The strength of this study lies in the early evaluation of this topic as Swiss authorities approved Eylea only in November 2012. Therefore it will contribute to a better understanding of Aflibercept’s role in a real-life clinical setting. Studies like ours have the potential to quantify effects of treatments as they occur in clinical practice. This has many reasons. Among them, the selection of patients receiving care is not as rigorous as it usually is in controlled experiments. Moreover, even in a highly standardized clinical environment, the way of patient work-up and follow-up is less intensive as in many studies but follows the laws of standard care. Both aspects bear the potential of larger effects in clinical trials as possibly observed in daily clinical routine. As a limitation one must consider the non-randomised nature of the study, where selection bias cannot unerringly be excluded. Actually, we found differences in the baseline characteristics between the two groups in terms of visual acuity and central foveal thickness indicating that the experienced ophthalmologists enrolled in this study applied some tacit selection mechanism. However, even though a clinical protocol can never be replaced, the study was conducted with a rigorous work-up protocol. Moreover, the analysis corrected for different baseline values and also excluded the measurements of the loading phase to make groups more comparable. Finally, the study was of limited size and thus, estimates were imprecise warranting further confirmation in new studies.

Implications for practice

This study provided anti-VEGF drugs according to the popular PRN approach. Our results, thus, are particularly useful for all those retinologists using this regimen. The retrospective analysis made in this cohort of patients did not detect significant differences between ranibizumab and aflibercept suggesting that both drugs could be used as first line therapies. Given that the price for both substances is identical (CHF 1067.-/dose) [15], preferential use of one substance for economic reasons - as could be the case with Bevacizumab and Ranibizumab - might play no role in the competition between Ranibizumab and Aflibercept. We presume that further practical experience and research will allow defining the clinical niches where the two drugs show their optimal efficacy profile. Latest evidence [1623] was able to prove Aflibercept’s utility as a ‘salvage therapy’ in cases of suspected tachyphylaxis [2426] to Ranibizumab, with gain in visual acuity and/or reduction of CFT after conversion. Furthermore, clinical observation and results from case reports suggest that patients with serous PED might benefit from treatment with Aflibercept [27, 28]. But this observation yet needs to be backed up with experimental clinical data.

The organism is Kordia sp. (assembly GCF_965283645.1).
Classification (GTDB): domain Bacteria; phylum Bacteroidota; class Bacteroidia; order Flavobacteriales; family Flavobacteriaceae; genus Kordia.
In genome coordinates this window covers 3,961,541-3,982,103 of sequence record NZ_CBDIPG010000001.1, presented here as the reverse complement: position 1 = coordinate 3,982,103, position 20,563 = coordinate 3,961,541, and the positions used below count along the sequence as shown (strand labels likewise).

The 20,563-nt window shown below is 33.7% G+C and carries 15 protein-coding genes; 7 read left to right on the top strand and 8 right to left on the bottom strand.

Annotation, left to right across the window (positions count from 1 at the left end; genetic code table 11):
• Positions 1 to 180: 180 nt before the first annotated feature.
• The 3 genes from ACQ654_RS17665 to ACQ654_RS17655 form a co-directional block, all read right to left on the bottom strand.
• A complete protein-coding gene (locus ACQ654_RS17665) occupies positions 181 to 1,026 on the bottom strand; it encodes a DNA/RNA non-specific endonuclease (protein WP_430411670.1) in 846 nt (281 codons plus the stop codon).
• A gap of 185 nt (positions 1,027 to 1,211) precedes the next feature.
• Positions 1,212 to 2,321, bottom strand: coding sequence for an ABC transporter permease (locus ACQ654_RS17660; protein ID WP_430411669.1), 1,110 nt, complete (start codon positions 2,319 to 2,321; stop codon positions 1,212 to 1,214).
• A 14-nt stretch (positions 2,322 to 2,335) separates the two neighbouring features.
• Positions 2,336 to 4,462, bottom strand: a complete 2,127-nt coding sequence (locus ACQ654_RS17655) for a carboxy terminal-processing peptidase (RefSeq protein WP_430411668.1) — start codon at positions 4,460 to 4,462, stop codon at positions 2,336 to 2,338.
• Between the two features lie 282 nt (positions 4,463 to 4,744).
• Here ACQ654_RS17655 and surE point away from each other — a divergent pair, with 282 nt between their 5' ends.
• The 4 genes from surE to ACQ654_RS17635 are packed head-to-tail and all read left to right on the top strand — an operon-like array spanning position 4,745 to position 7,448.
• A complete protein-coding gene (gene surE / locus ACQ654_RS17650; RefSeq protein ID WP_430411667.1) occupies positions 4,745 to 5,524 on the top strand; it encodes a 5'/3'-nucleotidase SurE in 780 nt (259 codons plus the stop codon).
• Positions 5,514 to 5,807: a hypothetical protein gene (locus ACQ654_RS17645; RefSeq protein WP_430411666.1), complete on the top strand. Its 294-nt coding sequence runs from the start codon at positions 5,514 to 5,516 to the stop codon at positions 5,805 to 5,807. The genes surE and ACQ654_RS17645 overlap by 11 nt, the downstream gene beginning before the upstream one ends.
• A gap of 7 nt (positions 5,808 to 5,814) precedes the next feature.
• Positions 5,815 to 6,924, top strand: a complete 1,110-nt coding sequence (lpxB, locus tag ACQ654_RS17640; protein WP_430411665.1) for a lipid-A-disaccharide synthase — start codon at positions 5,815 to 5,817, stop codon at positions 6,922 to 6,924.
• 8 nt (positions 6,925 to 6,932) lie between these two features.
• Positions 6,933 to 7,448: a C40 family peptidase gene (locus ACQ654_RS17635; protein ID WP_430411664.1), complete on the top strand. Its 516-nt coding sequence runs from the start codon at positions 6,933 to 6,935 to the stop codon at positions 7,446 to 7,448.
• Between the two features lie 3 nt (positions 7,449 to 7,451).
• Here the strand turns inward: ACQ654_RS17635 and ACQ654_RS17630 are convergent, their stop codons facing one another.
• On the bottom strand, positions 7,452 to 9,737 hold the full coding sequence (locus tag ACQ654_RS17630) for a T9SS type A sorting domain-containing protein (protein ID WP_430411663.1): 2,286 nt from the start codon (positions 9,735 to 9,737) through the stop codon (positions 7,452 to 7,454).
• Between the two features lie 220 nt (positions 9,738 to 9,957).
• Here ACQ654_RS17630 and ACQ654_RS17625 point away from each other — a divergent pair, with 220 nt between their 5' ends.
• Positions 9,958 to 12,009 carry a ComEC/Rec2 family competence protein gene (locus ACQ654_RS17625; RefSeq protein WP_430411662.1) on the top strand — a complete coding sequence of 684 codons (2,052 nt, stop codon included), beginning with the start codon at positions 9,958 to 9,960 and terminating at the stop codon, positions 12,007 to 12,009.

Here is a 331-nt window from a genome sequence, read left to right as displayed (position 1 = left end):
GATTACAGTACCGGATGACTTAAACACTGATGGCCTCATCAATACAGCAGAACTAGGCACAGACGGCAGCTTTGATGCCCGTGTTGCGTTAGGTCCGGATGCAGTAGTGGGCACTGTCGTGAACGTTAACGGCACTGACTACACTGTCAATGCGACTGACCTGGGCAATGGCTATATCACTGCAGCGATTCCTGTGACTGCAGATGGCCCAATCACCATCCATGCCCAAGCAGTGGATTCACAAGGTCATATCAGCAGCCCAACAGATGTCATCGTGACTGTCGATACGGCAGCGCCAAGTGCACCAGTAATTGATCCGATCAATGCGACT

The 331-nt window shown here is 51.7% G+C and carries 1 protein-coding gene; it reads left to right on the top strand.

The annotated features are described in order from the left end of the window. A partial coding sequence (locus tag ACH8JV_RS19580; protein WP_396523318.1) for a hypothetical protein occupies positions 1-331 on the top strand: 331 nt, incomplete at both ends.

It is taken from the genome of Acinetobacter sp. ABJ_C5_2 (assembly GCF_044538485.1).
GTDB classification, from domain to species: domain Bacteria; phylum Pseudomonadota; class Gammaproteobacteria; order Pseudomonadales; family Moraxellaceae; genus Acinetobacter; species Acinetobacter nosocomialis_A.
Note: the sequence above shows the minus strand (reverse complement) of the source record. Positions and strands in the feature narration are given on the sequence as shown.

The claimed advantages of Aflibercept, the new concurrent to Ranibizumab in nvAMD management, did not materialize in this one-year clinical analysis under real-life circumstances. The present study suggests that both drugs are equivalent in terms of visual and anatomical outcomes. However, further well designed comparative studies investigating the two drugs in a PRN treatment regimen evaluating the potential clinical advantages of Aflibercept over Ranibizumab as first-line therapy in patients with nvAMD should be conducted.



Neovascular age-related macular degeneration


Central foveal thickness


Pro re nata


Eye Clinic of the Cantonal Hospital Lucerne


Best corrected visual acuity


Optical coherence tomography


Pigment epithelial detachment


Early treatment diabetic retinopathy study


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Financial disclosure

Dr. Böhni’s work was funded via an unrestricted educational grant from Novartis AG, Switzerland. All authors have no proprietary interest.

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Correspondence to Sophie C. Böhni.

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The authors declare that they have no competing interest.

Authors’ contributions

SCB, MKS, JPH conceived of the study. SCB, MB, LF collected data. LMB, SCB performed statistical analyses. SCB, MB, LF JPH made a first draft that. LMB, MKS commented. All authors read the final draft, gave critical intellectual input and approved the final version.

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Böhni, S.C., Bittner, M., Howell, J.P. et al. Comparison of Eylea® with Lucentis® as first-line therapy in patients with treatment-naïve neovascular age-related macular degeneration in real-life clinical practice: retrospective case-series analysis. BMC Ophthalmol 15, 109 (2015).